Universal Mobile Interface

Why search will not be as powerful when accessing Internet through the mobile

Posted in UMI by Martin Vendel on April 27, 2009

The new digital era has made the vast range of content available and just a few clicks away. This has resulted in that the end user has so much to chose from that it becomes hard to find what you really look for and that it’s very difficult for a publisher to become visible. This issue is addressed by search engines, such as Google, but as we all experience it is still a challenge to find what you look for and for those publishing it’s not really obvious why competing sites are ranked high by the search algorithms. There’s today a growing business in advising companies in how to optimise the sites to get a better score.

new-picture-9For many of us we start a session at the PC with search, and most of us use search every day and for sites that we visit regularly we don’t even save bookmarks as it is so easy to just type in a few search words or many times the URL directly. Many have predicted a similar behaviour on the mobile but this has not been the case and will most probably not be the case. The mobile is different; it is used in another context and has obvious limitations when it comes to screen size and keyboard.

When using the computer you usually click through for instance a news site from the start main page, then to for instance sports and from there to the specific results you’re interested in. Many take this path to what they are interested in even though they could have saved a bookmark for the specific pages of interest to gain direct access. On the mobile it is much more probable that you save bookmarks to the relevant information, as clicking through less relevant pages is painful.
new-picture-8The mobile is neither well suited to run an ordinary search as it is not easy to type in words and as the long lists of results are hard to digest and select from. In addition, the mobile is used in situations where you need specific information fast and you are not expected to have long sessions surfing around. There’s a need to get more or less direct access to the specific content of your choice based on your needs on the move. There will still be a need for search when using the mobile, but it will most probably be less important compared to other means to explore new content.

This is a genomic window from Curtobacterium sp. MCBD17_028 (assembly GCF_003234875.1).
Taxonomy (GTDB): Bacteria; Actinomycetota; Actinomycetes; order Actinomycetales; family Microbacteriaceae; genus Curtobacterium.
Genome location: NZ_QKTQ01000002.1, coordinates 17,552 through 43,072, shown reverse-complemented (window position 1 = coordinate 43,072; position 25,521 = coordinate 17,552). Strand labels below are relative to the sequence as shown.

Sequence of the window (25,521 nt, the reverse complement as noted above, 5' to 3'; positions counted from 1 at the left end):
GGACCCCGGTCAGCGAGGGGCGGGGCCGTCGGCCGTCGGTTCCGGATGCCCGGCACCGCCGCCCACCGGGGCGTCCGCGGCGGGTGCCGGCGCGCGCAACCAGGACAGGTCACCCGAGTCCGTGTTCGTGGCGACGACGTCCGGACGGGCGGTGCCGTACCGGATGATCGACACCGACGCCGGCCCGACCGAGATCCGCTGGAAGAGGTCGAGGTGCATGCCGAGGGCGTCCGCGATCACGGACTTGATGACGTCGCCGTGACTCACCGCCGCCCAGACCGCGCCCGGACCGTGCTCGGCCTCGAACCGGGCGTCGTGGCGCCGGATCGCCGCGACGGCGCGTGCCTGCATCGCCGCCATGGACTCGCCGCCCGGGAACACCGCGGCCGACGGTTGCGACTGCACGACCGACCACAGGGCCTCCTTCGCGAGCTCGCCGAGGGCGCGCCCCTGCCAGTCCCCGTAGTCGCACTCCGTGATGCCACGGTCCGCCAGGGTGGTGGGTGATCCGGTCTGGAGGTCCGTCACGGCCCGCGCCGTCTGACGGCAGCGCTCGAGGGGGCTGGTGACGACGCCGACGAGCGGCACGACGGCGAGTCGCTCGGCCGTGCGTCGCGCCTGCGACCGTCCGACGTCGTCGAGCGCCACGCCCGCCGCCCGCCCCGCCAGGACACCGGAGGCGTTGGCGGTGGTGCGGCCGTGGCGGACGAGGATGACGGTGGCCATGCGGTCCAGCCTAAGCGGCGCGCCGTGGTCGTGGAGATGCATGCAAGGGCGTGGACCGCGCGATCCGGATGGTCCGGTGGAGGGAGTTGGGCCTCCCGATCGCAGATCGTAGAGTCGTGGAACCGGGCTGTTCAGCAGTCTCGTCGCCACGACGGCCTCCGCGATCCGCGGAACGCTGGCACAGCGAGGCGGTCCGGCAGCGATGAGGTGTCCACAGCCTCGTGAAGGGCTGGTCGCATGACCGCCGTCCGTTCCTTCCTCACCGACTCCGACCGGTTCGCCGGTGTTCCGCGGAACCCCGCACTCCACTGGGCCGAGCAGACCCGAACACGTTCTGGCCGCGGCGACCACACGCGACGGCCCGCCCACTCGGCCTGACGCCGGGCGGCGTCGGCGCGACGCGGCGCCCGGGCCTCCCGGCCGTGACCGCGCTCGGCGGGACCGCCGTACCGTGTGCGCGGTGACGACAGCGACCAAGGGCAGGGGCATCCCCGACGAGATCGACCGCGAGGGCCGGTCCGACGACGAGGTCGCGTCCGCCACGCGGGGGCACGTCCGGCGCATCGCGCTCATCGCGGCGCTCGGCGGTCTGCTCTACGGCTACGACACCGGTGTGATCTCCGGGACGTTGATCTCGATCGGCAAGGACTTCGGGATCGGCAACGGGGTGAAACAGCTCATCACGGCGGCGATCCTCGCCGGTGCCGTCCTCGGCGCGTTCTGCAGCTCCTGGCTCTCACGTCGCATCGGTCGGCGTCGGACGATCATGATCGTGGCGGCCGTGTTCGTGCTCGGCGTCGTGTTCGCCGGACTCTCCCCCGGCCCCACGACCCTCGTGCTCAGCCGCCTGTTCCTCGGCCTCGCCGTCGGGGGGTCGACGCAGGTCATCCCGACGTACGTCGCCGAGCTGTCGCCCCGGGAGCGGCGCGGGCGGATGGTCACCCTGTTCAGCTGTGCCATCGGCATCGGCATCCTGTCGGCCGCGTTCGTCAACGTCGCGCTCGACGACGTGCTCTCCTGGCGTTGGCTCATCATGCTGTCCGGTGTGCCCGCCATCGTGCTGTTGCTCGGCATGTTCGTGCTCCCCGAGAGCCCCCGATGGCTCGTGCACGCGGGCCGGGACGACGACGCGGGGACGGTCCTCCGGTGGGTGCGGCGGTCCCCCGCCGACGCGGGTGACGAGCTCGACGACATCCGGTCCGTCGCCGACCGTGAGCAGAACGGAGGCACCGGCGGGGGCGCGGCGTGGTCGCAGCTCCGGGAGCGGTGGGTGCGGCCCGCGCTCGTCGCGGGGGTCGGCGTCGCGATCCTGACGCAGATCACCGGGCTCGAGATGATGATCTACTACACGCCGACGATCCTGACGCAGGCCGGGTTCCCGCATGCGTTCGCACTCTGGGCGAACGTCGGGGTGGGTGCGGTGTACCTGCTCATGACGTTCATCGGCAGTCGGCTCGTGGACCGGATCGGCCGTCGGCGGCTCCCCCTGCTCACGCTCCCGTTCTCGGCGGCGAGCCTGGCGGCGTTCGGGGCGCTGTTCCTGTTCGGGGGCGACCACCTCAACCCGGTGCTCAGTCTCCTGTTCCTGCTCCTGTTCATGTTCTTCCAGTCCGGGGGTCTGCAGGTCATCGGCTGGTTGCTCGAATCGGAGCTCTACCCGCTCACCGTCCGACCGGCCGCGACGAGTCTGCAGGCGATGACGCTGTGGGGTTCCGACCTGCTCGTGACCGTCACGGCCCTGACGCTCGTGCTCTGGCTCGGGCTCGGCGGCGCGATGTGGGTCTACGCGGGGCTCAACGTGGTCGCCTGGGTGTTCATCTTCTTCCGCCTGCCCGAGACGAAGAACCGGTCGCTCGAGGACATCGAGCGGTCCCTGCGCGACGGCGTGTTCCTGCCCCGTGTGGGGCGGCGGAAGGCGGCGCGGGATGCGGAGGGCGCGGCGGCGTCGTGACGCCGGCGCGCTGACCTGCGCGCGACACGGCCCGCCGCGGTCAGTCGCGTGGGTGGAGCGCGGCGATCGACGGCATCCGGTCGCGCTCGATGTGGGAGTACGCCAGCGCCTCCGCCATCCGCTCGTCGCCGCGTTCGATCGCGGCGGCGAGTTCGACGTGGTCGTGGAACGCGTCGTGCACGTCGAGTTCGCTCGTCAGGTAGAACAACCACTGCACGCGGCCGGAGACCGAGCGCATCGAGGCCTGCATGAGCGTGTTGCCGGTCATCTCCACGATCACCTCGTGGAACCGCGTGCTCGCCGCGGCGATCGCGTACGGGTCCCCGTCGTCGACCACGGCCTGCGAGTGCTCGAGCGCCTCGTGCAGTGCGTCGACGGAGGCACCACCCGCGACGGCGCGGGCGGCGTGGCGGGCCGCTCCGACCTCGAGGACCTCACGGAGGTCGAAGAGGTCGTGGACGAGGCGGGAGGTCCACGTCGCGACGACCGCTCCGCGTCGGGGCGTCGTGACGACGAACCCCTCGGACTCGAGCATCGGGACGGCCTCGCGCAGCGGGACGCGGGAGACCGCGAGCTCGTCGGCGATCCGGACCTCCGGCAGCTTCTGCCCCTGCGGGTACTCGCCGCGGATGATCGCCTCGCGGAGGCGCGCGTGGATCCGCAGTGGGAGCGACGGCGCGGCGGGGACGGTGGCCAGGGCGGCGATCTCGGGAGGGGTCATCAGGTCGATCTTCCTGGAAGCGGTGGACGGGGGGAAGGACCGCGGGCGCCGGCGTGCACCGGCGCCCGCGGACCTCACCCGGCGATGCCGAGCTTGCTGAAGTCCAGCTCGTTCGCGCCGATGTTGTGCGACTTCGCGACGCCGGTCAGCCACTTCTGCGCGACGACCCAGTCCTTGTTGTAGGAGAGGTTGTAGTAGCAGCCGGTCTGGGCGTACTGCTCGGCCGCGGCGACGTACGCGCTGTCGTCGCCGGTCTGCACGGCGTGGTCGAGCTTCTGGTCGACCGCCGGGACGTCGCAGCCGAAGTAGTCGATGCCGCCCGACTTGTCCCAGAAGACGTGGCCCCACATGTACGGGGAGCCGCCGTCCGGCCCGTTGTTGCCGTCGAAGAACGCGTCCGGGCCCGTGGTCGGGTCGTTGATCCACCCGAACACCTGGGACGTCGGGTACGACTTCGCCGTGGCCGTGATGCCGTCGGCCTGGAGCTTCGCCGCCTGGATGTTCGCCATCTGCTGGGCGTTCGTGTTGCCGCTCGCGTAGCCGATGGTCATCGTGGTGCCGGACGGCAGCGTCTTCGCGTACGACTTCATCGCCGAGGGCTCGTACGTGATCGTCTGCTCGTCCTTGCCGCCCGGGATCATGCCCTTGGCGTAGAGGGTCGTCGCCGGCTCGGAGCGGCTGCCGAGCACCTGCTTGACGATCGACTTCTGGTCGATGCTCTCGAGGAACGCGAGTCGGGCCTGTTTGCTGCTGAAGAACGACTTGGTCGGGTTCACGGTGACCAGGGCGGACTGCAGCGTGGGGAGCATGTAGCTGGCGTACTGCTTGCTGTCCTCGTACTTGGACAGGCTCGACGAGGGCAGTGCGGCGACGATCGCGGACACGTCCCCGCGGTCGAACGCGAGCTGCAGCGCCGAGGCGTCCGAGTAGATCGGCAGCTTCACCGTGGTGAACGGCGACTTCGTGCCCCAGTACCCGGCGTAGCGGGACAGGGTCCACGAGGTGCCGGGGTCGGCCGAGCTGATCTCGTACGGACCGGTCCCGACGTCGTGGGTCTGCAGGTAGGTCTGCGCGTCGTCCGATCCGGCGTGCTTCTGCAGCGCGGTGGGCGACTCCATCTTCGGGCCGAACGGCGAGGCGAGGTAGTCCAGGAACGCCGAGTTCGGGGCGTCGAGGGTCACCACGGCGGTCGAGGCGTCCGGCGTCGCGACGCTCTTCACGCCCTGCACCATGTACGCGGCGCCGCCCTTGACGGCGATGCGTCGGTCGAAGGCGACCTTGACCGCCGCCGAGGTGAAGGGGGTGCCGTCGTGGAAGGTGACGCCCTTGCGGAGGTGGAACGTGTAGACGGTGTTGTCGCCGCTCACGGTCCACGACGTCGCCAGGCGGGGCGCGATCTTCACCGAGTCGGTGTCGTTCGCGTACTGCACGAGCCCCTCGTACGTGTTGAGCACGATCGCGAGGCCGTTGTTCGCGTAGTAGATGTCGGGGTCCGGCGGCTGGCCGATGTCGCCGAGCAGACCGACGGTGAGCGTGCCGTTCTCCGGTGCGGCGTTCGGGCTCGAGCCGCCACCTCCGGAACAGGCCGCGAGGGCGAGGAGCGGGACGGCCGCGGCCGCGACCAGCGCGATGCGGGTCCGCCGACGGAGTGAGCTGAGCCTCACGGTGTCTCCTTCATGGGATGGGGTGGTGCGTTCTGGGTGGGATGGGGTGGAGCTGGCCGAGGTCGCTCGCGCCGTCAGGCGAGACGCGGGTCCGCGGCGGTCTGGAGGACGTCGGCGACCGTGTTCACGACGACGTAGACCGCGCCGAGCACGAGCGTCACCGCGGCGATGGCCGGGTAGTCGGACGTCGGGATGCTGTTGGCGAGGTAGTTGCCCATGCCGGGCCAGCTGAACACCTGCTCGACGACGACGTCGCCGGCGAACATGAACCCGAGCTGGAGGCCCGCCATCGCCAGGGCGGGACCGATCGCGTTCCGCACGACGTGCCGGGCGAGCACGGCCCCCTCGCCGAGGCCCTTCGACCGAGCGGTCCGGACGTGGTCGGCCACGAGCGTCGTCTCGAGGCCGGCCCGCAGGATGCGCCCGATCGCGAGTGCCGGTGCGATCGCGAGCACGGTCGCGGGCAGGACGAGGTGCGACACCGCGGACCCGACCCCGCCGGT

So now when companies eventually have learned about the importance of search engine optimisation etc. there is unfortunately some bad news, this will not be sufficient for gaining visibility and presence in the mobile. Should then those publishing on the web bother about this? They should, as been discussed in a previous contribution to this blog, all trends show that the mobile will become an increasingly important media over time. In addition, there are also extreme differences between developed and developing countries when it comes to the ratio between PC and mobile penetration. So how to combine the very personal need for specific individual “long tail” choice of information and that search is not the primary tool to explore new content?

Key to visibility in the mobile is to get a link on pages visited by the user. As the user can’t be expected to use search to a large extent, other means such as recommendations etc. will be used to find new links to save into the individual collection of bookmarks. The following ways to get new links can be expected to grow in importance:

  • Recommendation of sites by trusted parties such as friends
  • Links promoted on specific and trusted niche sites and portals
  • Preinstalled links on new browsers/portals/UMIs
  • Links down loaded directly from web pages used on the PC
  • To some extent non intrusive opt-in high quality recommendations and sponsored links

Ads may also be important and can target quite well defined segments utilising the user profiling available by different mobile platforms. The number of ads will be limited due to the small mobile screen and as general surfing will be less frequent compared to the PC. The possibility to target specific segments and as the number of ads are limited, will make the advertising space quite valuable and expensive, but most probably a good investment when used correctly.

I recommend publishers the following to gain visibility in the mobile:

  • Use existing digital channels to promote and download links to the mobile
  • Don’t waste money on search engine optimisation etc. for mobile search
  • If possible, be visible on link start packages when new browsers/portals/UMIs are downloaded
  • Use advertising and sponsored link investments wisely and very well targeted